Wire fraud, a scheme to defraud another person that uses electronic communications across state lines or internationally, is another alternative basis of criminal insider trading liability.1 18 USC § 1343 reaches “any scheme to deprive another of money or property by means of false or fraudulent pretenses, representations, or promises.”2 It is identical to the federal offense of mail fraud, except that mail fraud involves the use of the US mail or other interstate carriers.3
Generally, a person is liable for wire fraud when an individual:
- used an interstate wire communication to further a scheme or unlawful act
- with a specific intent to defraud (knowingly and willfully), and
- made false representations that were material to the scheme to defraud.
Use of an Interstate Wire or Electronic Communication
A person is liable for wire fraud if (s)he uses any electronic or wire communication with the intent to defraud. The federal wire fraud statute specifically mentions wire, radio, and television communications, but it also includes fraud offenses involving computers, email, and the Internet.4
Intent to Defraud
In the context of the wire fraud statute, to defraud means having a common understanding of “wronging one in his property rights by dishonest methods or schemes,” usually signified by depriving someone of something of value by trick or deceit.5 The fraud can be perpetrated through either false statements or omissions; silence can be fraudulent only when there is a duty to disclose.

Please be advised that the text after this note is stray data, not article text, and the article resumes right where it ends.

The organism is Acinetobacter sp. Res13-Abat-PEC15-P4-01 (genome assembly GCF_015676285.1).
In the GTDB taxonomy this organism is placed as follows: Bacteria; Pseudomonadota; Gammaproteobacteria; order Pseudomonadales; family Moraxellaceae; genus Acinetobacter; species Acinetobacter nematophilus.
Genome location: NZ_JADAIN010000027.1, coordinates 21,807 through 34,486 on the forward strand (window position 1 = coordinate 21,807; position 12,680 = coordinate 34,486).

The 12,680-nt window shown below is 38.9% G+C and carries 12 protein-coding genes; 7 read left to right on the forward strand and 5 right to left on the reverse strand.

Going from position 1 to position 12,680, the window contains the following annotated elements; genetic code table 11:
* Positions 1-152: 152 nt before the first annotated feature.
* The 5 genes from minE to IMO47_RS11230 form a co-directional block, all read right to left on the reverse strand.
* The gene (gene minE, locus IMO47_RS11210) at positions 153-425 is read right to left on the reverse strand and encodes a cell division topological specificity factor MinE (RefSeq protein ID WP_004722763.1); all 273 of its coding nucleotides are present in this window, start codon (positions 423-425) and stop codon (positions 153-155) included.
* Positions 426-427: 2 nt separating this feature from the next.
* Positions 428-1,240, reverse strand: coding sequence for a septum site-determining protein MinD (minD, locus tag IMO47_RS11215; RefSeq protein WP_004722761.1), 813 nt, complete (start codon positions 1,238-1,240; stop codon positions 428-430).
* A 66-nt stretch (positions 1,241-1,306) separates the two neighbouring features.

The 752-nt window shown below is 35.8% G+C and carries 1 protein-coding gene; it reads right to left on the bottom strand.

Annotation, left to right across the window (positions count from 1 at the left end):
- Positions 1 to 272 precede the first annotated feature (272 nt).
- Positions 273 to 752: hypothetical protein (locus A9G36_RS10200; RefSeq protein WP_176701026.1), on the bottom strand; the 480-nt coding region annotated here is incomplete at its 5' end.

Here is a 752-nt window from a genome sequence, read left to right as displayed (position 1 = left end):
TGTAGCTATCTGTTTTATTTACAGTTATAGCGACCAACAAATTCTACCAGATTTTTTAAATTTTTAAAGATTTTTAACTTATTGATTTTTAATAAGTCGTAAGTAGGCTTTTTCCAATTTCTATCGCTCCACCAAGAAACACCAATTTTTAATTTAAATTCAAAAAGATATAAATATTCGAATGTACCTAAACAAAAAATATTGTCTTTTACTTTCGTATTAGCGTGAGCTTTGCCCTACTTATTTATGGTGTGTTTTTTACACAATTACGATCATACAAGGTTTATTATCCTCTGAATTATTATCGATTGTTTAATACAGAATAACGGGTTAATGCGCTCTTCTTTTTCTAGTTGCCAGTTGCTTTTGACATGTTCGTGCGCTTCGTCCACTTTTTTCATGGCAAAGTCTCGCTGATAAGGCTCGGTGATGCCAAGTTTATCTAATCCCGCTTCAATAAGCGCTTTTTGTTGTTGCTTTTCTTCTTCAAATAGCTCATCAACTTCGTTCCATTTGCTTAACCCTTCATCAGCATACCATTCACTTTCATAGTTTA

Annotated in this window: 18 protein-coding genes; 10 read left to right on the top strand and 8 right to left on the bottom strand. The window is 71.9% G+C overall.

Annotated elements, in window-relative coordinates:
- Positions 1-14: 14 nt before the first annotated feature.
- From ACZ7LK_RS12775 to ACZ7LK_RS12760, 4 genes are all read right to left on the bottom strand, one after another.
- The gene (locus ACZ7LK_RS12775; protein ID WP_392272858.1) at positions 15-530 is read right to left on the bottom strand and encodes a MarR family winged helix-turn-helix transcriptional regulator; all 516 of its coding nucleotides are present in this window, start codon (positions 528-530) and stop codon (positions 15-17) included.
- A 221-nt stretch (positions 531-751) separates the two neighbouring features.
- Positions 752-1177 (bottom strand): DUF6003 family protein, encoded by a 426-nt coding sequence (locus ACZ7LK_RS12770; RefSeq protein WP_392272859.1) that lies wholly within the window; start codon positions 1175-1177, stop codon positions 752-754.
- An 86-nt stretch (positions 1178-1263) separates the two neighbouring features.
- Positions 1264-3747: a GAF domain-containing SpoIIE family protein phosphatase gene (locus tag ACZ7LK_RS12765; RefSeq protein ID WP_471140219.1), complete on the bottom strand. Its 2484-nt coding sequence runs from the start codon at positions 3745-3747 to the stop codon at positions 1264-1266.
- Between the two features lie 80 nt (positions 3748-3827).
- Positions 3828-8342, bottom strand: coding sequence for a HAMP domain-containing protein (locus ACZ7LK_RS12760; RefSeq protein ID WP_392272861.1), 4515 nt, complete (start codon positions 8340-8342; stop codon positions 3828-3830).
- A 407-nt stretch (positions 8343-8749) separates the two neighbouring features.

A person may be liable for wire fraud even if he or she never actually defrauded anyone, and even if he or she did not personally send a fraudulent wire, radio, or television transmission. A scheme to defraud, not actual fraud, is required. The mere intention of defrauding by means of the use of wire or electronic communications is sufficient to prove liability.6
Materially False Representations
The government must show that wire or electronic communications were used to make untrue statements with the intention to defraud, and that these statements were made by the defendant (or the defendant’s agents) with knowledge of their falsehood. A false statement or representation is material if it objectively had a tendency to influence or was capable of influencing a victim of the fraud.7
1 18 USC § 1343.
2 Carpenter v. United States, 484 U.S. 19, 27 (1987).
3 United States v. Frey, 42 F.3d 795, 797 (3d Cir. 1994).
4 See United States v. Kieffer, 681 F.3d 1143, 1153-55 (10th Cir. 2012).
5 See Carpenter, 484 U.S. at 27 (internal quotations omitted).
6 United States v. Reid, 533 F.2d 1255, 1264 (D.C. Cir. 1976); United States v. Singhal, 876 F.Supp.2d 82, 100 (D. D.C. 2012).
7 United States v. Lindsey, 850 F.3d 1009, 1013-14 (9th Cir. 2017).